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Eugenia W. Herbert. Iron, Gender and Power.

Article  in  Museum Anthropology · March 1995


DOI: 10.1525/mua.1995.19.1.68

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Jane I. Guyer
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68 MUSEUM ANTHROPOLOGY VOLUME 19 NUMBER Iqq 5
'

cede their centrality as the major sources of evidence


from which to understand African cultural history. As
a complement, one of the most important resources
is the vast collections ofAfrican objects now stored in
museums: the currencies, reliquaries, and masks
whose loss probably deeply affected the very social
dynamics the ethnographers described. Communicat-
ing with those objects now becomes one of a limited
roster of methods for recuperating the cultures of the
past. Eugenia Herbert takes on that challenge with
respect to cultural conceptidns of iron. The result is a
major contribution-to method as well as to the the-
ory of gender in precolonial society.
She starts from an object-the gynecomorphic
shape of many African smelting furnaces-and works
outward through indigenous exegeses and direct evi-
dential statements of observers to the full verbal and
performative arts of the smelt, and then to analogs in
other domains of activity. The second chapter reviews
four well-described cases, ind then moves on to pre-
served texts of '\arords, music and dance" (p' 65),
medicines and sacrifices, and taboos against female
access, the smelters' sexual exposure, and contact
with menstruation. Analysis of the symbolism of the
forge and the uses of iron to make marriages adds the
weight of iteration and thereby authority to her inter-
pretation, which is then presented in summary form
in chapter 5. This series of intellectual explorations of
objects and textual sources is built up logically and
expertly, with self-questioning about its legitimacy at
every point, and reminders even up to the last section
of the last chapter that the author herself had "no
idea" that the cultural configuration she found would
turn out to be so widespread, and invites the reader
to greet her findings with "considerable skepticism"
(p. 233).
In fact, however, her arguments in parts 1 and 2 of
+++ this three-movement orchestration are profoundly
persuasive. Herbert argues that 'the metallurgical
Iron, Gender and Power: Rituals of Transforma- drama" (p. 61) is based on a paradigm of human
tion in African Sociefies. EUGENTA w. HERBERT. reproduction, but one in which there is "an exclusively
Bloomin gton : lnd iana U niversity Press, 1993. 277 male control of fertility" (p. I27). Detailed practices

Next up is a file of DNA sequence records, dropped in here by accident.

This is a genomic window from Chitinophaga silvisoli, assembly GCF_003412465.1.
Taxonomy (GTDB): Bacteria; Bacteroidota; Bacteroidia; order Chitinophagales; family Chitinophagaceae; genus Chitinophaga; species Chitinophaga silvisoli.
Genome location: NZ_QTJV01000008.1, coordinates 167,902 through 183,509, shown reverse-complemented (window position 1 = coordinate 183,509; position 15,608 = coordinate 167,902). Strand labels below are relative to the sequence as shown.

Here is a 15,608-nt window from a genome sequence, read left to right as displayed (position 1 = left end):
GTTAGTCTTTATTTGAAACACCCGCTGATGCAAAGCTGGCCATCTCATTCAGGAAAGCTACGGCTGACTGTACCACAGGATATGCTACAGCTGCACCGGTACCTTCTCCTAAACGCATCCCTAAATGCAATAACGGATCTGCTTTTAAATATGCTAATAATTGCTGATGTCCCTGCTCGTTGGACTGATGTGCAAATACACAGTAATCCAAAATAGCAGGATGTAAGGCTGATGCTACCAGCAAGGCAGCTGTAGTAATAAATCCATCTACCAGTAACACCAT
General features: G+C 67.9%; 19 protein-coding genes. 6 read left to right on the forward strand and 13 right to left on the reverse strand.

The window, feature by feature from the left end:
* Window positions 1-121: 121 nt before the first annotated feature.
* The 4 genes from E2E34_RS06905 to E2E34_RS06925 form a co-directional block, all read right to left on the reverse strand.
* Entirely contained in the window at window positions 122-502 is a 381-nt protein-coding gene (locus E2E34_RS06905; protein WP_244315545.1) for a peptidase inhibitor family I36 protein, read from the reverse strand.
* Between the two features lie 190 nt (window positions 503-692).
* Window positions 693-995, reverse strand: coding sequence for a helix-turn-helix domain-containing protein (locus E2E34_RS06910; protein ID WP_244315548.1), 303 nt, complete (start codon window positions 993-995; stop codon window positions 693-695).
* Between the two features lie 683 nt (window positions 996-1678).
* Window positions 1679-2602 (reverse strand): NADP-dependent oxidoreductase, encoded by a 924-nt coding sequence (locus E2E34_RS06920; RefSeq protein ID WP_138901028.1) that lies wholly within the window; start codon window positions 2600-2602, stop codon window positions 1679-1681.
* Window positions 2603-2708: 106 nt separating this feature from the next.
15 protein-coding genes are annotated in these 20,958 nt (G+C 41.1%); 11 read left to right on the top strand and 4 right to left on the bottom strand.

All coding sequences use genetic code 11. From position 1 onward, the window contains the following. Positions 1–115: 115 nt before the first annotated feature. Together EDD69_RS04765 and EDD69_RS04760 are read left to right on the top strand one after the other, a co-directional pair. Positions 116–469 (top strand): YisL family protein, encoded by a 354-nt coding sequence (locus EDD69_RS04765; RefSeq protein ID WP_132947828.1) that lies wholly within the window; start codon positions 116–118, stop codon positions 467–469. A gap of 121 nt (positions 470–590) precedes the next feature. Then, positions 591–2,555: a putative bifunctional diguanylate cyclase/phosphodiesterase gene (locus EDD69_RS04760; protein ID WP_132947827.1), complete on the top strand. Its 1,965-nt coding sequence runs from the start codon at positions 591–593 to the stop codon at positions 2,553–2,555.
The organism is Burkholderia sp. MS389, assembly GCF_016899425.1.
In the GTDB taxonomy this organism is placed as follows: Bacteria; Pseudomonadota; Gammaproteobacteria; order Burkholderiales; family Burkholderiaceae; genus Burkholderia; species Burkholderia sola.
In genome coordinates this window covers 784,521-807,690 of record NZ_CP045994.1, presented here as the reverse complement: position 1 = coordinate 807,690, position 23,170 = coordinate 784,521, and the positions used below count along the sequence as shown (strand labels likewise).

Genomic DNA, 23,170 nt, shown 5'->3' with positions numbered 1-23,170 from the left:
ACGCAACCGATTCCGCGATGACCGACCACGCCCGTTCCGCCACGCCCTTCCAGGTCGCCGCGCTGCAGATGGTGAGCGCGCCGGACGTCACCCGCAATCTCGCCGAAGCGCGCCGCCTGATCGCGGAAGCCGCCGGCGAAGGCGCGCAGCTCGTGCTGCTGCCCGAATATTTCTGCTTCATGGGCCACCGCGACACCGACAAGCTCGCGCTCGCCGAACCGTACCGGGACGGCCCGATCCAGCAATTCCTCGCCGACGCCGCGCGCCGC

pp.42 b/w photographs,9 figures, appendix, bib- relative to the smelt refer in direct and indirect ways
liography, index. $39.95 (cloth), $18.95 (paper). to these basic symbolic propositions, and furthermore
there is an extended play of overlapping and intrud-
ing meanings from metallurgyto chiefship to hunting,
JANE I. GI.JYER all of which center on male powers of transformation.
Northwestern University "Female power is not denied; it is appropriated or
assimilated. . ." (p. 228). As a contrast and a test she
As scholarship documents in increasing detail the explores the symbolism of pottery production, and
changes that colonialism wrought, the classic ethnog- finds that even in their own productive domain female
raphies published during the colonial period must works fall short of key male activities in'the degree
---*--

of ritualization and in the power they encod e" (p.27) .


The last section is the most ambitious and the least
conclusive, as she herself points out. The power of the
genderized imagery cannot fully explain social prac-
tice because African rituals of transformation do not
assume natural sexual dichotomies. Rather they pro-
claim openly that gender is constructed. If so, then
both the categories and the practices allow a substan-
tial latitude for change, without alteration of the
general principle of "male" appropriation. The book
ends, then, on an invitation to think about a conun-
drum: if gender is self-consciously a play on ideas,
how do we describe the process bywhich conceptions
became acts and acts provoked conceptualization, in
the rapidly changing world that was pre-colonial
Africa? Clearly Herbert is not thinking in classic struc-
turalist terms about reproduction and transformation,
because she takes on that historical challenge. But
neither does she do a lot more than pose the problem:
of the 'blank screen" with respect to evidence, the
'lnadequate terms to convey ideas of causality" (p.
235) and her own conviction that one missing piece
of the story is the gender conceptions held by women.
There are also other productive skills which could
well demand the exquisitely detailed, erudite, and
sensitive treatment that Herbert brings to metallurgy,
leadership, hunting and pottery such as spinning and
weaving, raffia cloth production, medicine-making,
cultivation, and so on. These also, taken togethel
might help to fill out the mysteries of "rnale appro-
priation," in the context of a gender-flexible philoso-
phy, major technical innovation, and massive trade.
In my own view, howeveq our analytical categories
for the knowledge-social action relationship are also
part of the problem: the need for terms that capture
and make available for comparative use the manifest
realiry that is conveyed in this fine book, namely that
the force of conceptual logic coexisted with open
frontiers of possibility. *

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